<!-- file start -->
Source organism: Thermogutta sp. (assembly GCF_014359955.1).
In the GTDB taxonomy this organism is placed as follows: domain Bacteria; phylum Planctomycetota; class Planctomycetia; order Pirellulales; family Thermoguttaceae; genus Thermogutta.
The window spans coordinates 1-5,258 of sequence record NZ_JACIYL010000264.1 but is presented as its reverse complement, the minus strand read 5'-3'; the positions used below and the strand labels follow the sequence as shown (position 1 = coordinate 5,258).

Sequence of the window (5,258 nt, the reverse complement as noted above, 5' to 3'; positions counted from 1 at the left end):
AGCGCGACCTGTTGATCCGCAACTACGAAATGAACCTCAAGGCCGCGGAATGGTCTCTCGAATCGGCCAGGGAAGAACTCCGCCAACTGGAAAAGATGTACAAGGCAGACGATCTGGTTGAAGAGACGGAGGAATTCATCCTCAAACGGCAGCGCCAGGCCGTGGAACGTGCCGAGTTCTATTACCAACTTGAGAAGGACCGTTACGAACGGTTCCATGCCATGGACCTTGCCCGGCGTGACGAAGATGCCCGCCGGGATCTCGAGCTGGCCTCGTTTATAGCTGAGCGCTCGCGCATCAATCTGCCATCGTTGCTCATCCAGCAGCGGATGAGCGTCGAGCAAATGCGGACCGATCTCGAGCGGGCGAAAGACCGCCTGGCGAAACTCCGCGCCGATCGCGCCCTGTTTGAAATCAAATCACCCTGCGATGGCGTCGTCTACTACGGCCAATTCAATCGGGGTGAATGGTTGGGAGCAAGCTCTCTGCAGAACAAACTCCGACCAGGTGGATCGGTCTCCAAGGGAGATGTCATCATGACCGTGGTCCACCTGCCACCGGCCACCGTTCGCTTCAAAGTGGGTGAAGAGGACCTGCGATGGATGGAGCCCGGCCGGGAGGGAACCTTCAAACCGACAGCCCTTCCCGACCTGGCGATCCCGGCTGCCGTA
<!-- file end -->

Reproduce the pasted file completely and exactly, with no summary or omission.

Source organism: Thermogutta sp. (assembly GCF_014359955.1).
In the GTDB taxonomy this organism is placed as follows: domain Bacteria; phylum Planctomycetota; class Planctomycetia; order Pirellulales; family Thermoguttaceae; genus Thermogutta.
The window spans coordinates 1-5,258 of sequence record NZ_JACIYL010000264.1 but is presented as its reverse complement, the minus strand read 5'-3'; the positions used below and the strand labels follow the sequence as shown (position 1 = coordinate 5,258).

Sequence of the window (5,258 nt, the reverse complement as noted above, 5' to 3'; positions counted from 1 at the left end):
AGCGCGACCTGTTGATCCGCAACTACGAAATGAACCTCAAGGCCGCGGAATGGTCTCTCGAATCGGCCAGGGAAGAACTCCGCCAACTGGAAAAGATGTACAAGGCAGACGATCTGGTTGAAGAGACGGAGGAATTCATCCTCAAACGGCAGCGCCAGGCCGTGGAACGTGCCGAGTTCTATTACCAACTTGAGAAGGACCGTTACGAACGGTTCCATGCCATGGACCTTGCCCGGCGTGACGAAGATGCCCGCCGGGATCTCGAGCTGGCCTCGTTTATAGCTGAGCGCTCGCGCATCAATCTGCCATCGTTGCTCATCCAGCAGCGGATGAGCGTCGAGCAAATGCGGACCGATCTCGAGCGGGCGAAAGACCGCCTGGCGAAACTCCGCGCCGATCGCGCCCTGTTTGAAATCAAATCACCCTGCGATGGCGTCGTCTACTACGGCCAATTCAATCGGGGTGAATGGTTGGGAGCAAGCTCTCTGCAGAACAAACTCCGACCAGGTGGATCGGTCTCCAAGGGAGATGTCATCATGACCGTGGTCCACCTGCCACCGGCCACCGTTCGCTTCAAAGTGGGTGAAGAGGACCTGCGATGGATGGAGCCCGGCCGGGAGGGAACCTTCAAACCGACAGCCCTTCCCGACCTGGCGATCCCGGCTGCCGTA